[Screen It]


(2012) (Viola Davis, Maggie Gyllenhaal) (PG)

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Drama: In a working-class Pittsburgh neighborhood, a single mom and a fed-up teacher seek to start their own school to better teach the local kids.
Jamie (MAGGIE GYLLENHAAL) is a working-class single mother in Pittsburgh who is exasperated that her daughter, Malia (EMILY ALYN LIND), is falling behind in school and neither her teacher nor Principal Holland (BILL NUNN) seems to care. The school itself has earned a failing grade for years, Malia obviously has dyslexia, the administrators will not allow her to be moved to a better class, and the principal at her old school where she did well will not allow her back in.

At the same time, Nona (VIOLA DAVIS) is a teacher at Malia's school and has grown increasingly fed up with the state education department's bureaucracy that has hindered students' success, and the increasingly uncaring nature of her colleagues who have gotten tenure under lax Teachers Union criteria. She is recently divorced from Charles (LANCE REDDICK), who has since bought a home in a much better school district and would like to have custody of their learning disabled son, Cody (DANTE BROWN), during the week so he can attend the local blue-ribbon school. Nona bristles at the idea and wants to continue working with him on the side.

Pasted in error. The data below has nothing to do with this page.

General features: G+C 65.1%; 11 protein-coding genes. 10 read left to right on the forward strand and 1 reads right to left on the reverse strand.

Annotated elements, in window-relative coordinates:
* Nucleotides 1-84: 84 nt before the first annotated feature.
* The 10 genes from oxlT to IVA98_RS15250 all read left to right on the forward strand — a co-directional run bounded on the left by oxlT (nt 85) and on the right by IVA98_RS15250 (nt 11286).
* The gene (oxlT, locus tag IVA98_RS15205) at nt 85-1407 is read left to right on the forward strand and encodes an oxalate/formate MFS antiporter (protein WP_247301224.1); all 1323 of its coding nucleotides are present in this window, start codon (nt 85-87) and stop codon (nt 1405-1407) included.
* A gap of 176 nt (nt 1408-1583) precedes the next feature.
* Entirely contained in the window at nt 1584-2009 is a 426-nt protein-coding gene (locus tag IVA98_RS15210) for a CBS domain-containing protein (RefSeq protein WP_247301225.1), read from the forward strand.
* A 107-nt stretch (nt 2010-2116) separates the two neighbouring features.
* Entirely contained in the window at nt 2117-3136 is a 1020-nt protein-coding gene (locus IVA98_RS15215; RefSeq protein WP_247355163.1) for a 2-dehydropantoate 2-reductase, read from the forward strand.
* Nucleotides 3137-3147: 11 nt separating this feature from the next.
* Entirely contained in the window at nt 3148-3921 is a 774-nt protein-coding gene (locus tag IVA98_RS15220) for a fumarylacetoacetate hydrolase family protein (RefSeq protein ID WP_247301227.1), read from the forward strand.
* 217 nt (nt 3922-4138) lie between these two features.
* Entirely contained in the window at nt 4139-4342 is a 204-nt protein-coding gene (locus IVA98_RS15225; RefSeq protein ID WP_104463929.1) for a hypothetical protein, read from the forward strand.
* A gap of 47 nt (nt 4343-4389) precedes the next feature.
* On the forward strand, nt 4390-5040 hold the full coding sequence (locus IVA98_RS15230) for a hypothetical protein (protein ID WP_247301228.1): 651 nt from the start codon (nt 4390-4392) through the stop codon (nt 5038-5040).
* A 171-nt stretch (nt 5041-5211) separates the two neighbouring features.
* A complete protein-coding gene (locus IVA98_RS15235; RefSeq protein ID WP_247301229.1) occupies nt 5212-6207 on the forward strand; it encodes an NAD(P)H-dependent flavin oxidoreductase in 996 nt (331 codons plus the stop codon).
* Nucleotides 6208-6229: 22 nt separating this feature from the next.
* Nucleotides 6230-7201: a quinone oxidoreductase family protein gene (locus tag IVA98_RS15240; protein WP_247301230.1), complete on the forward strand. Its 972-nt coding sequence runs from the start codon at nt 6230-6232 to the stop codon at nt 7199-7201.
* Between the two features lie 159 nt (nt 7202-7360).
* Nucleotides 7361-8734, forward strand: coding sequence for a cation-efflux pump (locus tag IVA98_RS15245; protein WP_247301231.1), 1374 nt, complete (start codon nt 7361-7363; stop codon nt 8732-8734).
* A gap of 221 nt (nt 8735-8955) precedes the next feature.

Soon, these two women team up after Jamie gets the idea of starting their own school, which would employ non-union teachers and offer a more flexible and focused curriculum. They run afoul of Teachers Union heads Arthur Gould (NED EISENBERG) and Evelyn Riske (HOLLY HUNTER); a beaten-down bureaucrat named Olivia Lopez (MARIANNE JEAN-BAPTISTE); fellow teachers, including Nona's good friend Breena (ROSIE PEREZ), who are hesitant to challenge the status quo; and too many apathetic parents.

OUR TAKE: 6 out of 10